Wednesday, 6 November 2019
An tOrd Gnó - Order of Business
I agree with Senator McDowell's call yesterday for a proper debate and discussion in the House on the question of direct provision. I appreciate that what the Senator spoke to yesterday and again in his article this morning is built on his experience as a former Minister for Justice, Equality and Law Reform and Attorney General concerned with the process, procedure and legality of those who seek refuge in our State.
I wish to touch on the human story that is at the heart of this debate and the national discussion taking place. I wish to speak first to the humanity of those working in organisations that provide practical and emotional support to those seeking asylum in this State, from the Irish Refugee Council to the Movement of Asylum Seekers in Ireland. I pay tribute to our primary and secondary schools across the country that are providing the gift of education and helping with the integration of refugees in the communities in which they reside. Most of all, I pay tribute to the communities right across Ireland that host direct provision centres, from Killarney to Carrick-on-Suir, with little fuss and none of the fear that has been fostered in recent months. These are the people and the Ireland I recognise. It is not up to communities to identify who should or should not apply for asylum here or which application is more worthy than which. That is the responsibility of the State.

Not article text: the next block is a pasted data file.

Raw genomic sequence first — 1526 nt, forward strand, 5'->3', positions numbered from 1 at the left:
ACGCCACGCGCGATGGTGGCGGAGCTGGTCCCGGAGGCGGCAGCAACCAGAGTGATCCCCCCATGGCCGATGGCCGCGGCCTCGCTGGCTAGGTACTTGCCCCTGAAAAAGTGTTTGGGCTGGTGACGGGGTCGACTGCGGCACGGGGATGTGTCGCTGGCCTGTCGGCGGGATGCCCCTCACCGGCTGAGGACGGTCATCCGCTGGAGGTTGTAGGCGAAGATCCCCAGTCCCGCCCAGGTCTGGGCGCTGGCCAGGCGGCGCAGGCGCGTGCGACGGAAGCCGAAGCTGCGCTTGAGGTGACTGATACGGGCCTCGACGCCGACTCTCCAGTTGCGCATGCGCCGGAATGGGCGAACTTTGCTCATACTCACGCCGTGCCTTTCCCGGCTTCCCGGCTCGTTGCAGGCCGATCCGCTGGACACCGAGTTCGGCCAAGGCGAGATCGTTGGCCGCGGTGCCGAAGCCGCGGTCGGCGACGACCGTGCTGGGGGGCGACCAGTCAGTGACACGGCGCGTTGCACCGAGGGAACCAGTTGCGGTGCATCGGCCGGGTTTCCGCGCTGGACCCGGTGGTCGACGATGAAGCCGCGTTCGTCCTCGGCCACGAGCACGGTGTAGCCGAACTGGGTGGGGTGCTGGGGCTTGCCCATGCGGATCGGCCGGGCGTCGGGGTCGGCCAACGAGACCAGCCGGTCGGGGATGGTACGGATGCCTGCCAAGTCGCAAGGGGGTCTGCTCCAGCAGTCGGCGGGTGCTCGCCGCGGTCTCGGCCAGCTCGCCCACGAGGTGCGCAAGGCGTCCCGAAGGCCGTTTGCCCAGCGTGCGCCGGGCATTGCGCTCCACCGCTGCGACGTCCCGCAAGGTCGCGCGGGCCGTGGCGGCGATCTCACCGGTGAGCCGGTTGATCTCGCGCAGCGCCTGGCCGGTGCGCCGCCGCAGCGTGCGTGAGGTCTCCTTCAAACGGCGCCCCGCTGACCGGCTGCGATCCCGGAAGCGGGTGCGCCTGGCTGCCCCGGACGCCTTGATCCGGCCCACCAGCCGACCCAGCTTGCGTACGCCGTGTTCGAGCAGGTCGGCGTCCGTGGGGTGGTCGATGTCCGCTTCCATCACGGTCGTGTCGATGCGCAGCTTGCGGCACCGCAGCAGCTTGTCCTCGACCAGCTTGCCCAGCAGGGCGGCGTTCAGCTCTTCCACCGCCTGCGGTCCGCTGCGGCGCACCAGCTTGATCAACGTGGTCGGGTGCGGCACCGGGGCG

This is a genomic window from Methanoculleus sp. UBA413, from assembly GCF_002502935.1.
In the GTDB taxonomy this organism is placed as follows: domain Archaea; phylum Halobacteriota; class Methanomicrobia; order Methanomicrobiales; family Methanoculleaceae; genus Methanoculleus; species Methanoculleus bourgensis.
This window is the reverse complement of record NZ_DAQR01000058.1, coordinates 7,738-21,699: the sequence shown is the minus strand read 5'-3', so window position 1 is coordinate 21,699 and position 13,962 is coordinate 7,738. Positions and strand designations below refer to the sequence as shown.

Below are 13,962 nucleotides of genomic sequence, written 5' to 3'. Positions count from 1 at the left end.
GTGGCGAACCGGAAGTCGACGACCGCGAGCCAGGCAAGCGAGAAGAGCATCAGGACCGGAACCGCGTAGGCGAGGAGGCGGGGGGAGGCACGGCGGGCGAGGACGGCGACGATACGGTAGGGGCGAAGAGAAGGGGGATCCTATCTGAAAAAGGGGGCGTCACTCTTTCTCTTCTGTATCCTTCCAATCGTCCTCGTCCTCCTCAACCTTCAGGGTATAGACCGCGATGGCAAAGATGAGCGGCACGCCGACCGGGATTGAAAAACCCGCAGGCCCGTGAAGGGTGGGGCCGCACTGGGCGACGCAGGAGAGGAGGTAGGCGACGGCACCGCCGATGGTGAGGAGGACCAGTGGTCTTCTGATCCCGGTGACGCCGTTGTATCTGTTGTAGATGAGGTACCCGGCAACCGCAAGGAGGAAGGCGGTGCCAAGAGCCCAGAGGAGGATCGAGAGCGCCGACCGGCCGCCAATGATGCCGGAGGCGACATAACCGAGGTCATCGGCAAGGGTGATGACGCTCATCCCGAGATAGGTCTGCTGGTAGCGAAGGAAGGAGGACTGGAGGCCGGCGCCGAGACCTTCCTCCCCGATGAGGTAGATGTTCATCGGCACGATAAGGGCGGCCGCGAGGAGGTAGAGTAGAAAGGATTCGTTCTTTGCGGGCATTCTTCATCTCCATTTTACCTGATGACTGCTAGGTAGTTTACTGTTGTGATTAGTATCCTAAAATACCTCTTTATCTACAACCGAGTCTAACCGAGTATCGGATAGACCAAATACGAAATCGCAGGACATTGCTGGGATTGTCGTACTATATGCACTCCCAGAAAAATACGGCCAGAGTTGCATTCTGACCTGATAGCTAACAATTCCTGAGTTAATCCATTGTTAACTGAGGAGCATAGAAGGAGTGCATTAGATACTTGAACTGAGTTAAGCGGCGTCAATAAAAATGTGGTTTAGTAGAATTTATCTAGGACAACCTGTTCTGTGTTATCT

As Irish people, however, we are uniquely and indelibly linked to our own story of emigration, forced off these shores as we were through starvation and deprivation and granted asylum when no system existed to help build the most powerful nation on earth, the United States of America. The ability of our State to meet the economic and social challenges of those seeking refuge is also unique among that of practically every other country in the European Union. There are no rubber dinghies coming across the Irish Sea packed with people who carry with them the dreams and aspirations of a better life. I accept that in the modern world every state must be able to control and manage its borders and that the management of those borders can at times be done with limited compassion. Some people in this country want to undermine our democracy and are using the unsavoury tactic of blaming the other, or the stranger, for our economic and social injustices. We Irish have seen this before, in signs stating "no blacks, no dogs, no Irish". Our dialogue and discussions should be about how communities work to help those seeking asylum and whether we can talk about how Ireland fulfils its obligations to those seeking refuge. Yes, let us have the honest discussion my colleague spoke about yesterday, but I plead for the discussion not to be about who should or should not apply in the first place or which person's application is more genuine than which. Instead, the discussion should be about how we grant asylum as quickly as possible to those who are entitled to the refuge of this country. How do we ensure that Ireland deals humanely with those who apply for asylum and those in our direct provision centres? These are the questions that, if answered, will speak to the true instincts of us Irish people and our tied history to immigrant communities across the world.